I bought a Jaytee Patty Pans box a while ago and it just arrived yesterday. So many great kitchen memories. I think kids obsess on baking cups because it means one of several things; and they’re all good (debatable), sugary things! well that is just an assumption to explain my fixation, anyway.
My latest purchase is pre-decimal (designed with a to-retail pice of 10 pence printed on the box). Produced before 1967, I estimate late 1950s to early 1960s.
I dug through my archives and to my surprise, and maybe horror, I actually have three other slightly different versions of the box. Yes, I’ll be appearing soon on that TV show “Hoarders”. In twenty years you will remember this post when a news report comes on about an ironically malnourished body being found under tons of antique (well, they will be by then) ice cream tins, candy boxes and snack wrappers. “VICTIM SPENT FOOD ALLOWANCE ON EBAY AND STARVED UNDER COLLECTION”
I can date this one between 1964- 1967 because it came from the family kitchen and it’s pre-decimal (marked with a price of 13 pence). Mum wouldn’t have any reason to buy baking cups before she moved into the matrimonial home.
I thought the box was empty when I bought it, especially as I had asked for it to be flattened for postage… but it actually had the red wax paper and all the patty pans still inside, unused. The fact is that smell is the strongest sense linked to memory, and every time I open it and take a sniff, whoa! – it smells EXACTLY like Mum in the kitchen making Chocolate Crackles. It transports me right back there like I am standing in the kitchen of the family home. That’s the power of nostalgia, folks!
But it does make one wonder. How much of the smell that I remember was actual Chocolate Crackles? And how much was the actual patty pans? Seems like it was the latter in all honesty. It’s sort of like finding out late in life you were adopted. It’s a unique combo scent of paper, wax and vanilla that does not smell like anything else, I wonder if they scented them specifically?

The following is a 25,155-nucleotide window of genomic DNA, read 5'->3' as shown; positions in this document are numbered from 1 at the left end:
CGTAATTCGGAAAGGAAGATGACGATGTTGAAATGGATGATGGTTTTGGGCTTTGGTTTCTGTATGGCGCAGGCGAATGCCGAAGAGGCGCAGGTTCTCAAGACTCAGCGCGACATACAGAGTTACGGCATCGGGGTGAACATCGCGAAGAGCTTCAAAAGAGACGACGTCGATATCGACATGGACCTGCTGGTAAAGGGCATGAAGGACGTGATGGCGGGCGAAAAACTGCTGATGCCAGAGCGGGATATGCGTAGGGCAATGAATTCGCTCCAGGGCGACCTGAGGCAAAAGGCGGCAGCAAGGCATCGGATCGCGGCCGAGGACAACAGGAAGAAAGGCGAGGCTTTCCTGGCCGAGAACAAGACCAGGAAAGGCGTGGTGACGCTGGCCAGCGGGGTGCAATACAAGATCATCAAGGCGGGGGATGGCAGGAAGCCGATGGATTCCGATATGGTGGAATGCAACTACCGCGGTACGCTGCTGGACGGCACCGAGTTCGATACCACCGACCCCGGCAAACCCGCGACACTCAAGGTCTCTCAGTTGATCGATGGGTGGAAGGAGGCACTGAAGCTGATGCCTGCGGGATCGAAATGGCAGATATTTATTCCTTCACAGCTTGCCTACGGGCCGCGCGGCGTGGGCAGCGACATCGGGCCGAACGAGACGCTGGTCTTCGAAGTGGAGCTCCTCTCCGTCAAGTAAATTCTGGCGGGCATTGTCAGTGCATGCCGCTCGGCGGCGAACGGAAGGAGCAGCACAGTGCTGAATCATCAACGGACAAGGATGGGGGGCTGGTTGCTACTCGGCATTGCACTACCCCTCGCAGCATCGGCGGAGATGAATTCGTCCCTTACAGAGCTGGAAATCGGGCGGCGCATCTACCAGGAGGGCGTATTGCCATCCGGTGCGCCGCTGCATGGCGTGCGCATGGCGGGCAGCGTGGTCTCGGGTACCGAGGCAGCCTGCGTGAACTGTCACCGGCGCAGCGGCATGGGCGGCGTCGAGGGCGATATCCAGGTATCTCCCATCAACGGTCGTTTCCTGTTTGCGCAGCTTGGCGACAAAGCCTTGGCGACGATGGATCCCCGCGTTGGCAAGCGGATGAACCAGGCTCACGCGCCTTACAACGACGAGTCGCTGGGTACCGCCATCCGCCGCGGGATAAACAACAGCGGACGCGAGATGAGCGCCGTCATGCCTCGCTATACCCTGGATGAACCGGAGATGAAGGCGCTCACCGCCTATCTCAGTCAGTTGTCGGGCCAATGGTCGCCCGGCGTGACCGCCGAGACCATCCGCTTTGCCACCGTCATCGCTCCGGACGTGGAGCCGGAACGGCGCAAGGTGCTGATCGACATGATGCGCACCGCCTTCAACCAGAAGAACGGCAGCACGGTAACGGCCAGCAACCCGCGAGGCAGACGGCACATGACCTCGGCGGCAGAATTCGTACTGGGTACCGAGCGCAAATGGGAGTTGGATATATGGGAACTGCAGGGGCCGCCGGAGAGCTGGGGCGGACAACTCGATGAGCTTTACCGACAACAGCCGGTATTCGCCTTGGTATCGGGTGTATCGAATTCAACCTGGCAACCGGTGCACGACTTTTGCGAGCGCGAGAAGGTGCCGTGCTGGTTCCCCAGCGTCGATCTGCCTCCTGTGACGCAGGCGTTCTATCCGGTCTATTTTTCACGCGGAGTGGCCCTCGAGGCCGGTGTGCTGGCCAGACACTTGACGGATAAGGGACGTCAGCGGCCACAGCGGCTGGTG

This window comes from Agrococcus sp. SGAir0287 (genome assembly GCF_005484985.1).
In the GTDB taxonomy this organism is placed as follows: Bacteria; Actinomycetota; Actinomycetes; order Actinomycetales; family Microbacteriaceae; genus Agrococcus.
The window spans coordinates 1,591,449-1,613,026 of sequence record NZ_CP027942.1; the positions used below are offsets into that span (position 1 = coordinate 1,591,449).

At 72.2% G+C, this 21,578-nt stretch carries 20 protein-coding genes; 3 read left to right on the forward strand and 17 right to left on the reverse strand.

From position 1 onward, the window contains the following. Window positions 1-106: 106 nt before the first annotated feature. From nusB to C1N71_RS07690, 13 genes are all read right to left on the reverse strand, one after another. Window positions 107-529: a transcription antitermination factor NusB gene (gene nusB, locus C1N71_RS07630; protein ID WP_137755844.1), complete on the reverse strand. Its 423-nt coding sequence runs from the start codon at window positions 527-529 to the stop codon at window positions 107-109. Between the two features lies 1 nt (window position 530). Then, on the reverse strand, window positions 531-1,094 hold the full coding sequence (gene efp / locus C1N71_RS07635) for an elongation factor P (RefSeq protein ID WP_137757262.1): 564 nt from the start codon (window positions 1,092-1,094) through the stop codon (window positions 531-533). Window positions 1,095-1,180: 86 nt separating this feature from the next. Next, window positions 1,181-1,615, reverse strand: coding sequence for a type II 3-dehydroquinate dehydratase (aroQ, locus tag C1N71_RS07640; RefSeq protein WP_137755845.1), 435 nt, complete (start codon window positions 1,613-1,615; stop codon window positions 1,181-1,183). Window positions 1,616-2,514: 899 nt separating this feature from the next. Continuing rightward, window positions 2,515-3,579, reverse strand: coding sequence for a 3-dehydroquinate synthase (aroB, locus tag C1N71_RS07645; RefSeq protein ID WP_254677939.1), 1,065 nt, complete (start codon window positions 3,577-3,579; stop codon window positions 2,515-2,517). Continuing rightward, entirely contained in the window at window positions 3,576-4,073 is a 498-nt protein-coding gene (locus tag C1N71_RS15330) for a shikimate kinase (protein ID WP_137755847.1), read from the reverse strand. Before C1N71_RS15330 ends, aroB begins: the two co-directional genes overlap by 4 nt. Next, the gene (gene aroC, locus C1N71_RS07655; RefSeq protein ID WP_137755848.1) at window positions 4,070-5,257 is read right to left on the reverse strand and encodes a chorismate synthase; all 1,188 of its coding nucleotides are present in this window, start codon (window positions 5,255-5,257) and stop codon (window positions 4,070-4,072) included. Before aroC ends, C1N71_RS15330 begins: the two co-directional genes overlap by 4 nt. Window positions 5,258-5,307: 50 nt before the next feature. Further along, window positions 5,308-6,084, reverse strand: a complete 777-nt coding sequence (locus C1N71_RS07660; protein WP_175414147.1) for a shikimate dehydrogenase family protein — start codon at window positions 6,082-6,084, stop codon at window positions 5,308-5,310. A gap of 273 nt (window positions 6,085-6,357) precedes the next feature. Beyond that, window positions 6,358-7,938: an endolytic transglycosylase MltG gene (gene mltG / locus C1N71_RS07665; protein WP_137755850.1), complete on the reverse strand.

On the left post 1979, as McMeeking have taken ownership. I estimate early 1980s. On the right, I estimate early-mid 1970s as the founder is still specified. Both boxes nicked from the family kitchen in the late eighties.
Jaytee Baking Cups have been a household name since the 1930’s, when the company was founded by a printing engineer, James Thomas Williamson. Hence the name Jaytee. Since acquiring the company in 1979 McMeeking Manufacturing has been the largest supplier of Baking Cups in New Zealand with exports to Australia and the Pacific Islands. McMeeking still own it today, running the operation from Dunedin, Otago.
Because I have this information it’s easy for me to get a ballpark date on these boxes combined with the probability of purchases influenced by my parents setting up house and us children being born (the likelihood of making cupcakes before you have squalling toddlers is pretty unlikely, after all – bake sales aside, who does stuff they don’t have to when they know they have twenty non-stop years of it in the near future?). The last image above are some modern designs from the company, produced within the last few years. You can still see remnants of the original box design as it’s morphed over the years.
OK, now let loose run to the nearest bakery and consume something in a patty pan. You know you can’t stop thinking about it now…
Addendum mid Jan 2014: A Dunedin collector and reader of this blog kindly sent these images to me as a contribution the article. These arrived some months ago and I haven’t had time for quite a while to do all the updates I need to get around to. I’d say these two boxes date from the 2000s, and are still made by McMeeking in Dunedin. There can’t be too many things that are still made domestically these days. It just occurred to me that I’ve never seen any advertising at all for Jaytee. That’s quite unusual for a steadfast kitchen product that has been around for some decades. Both following images are courtesy of Owain Morris collection.
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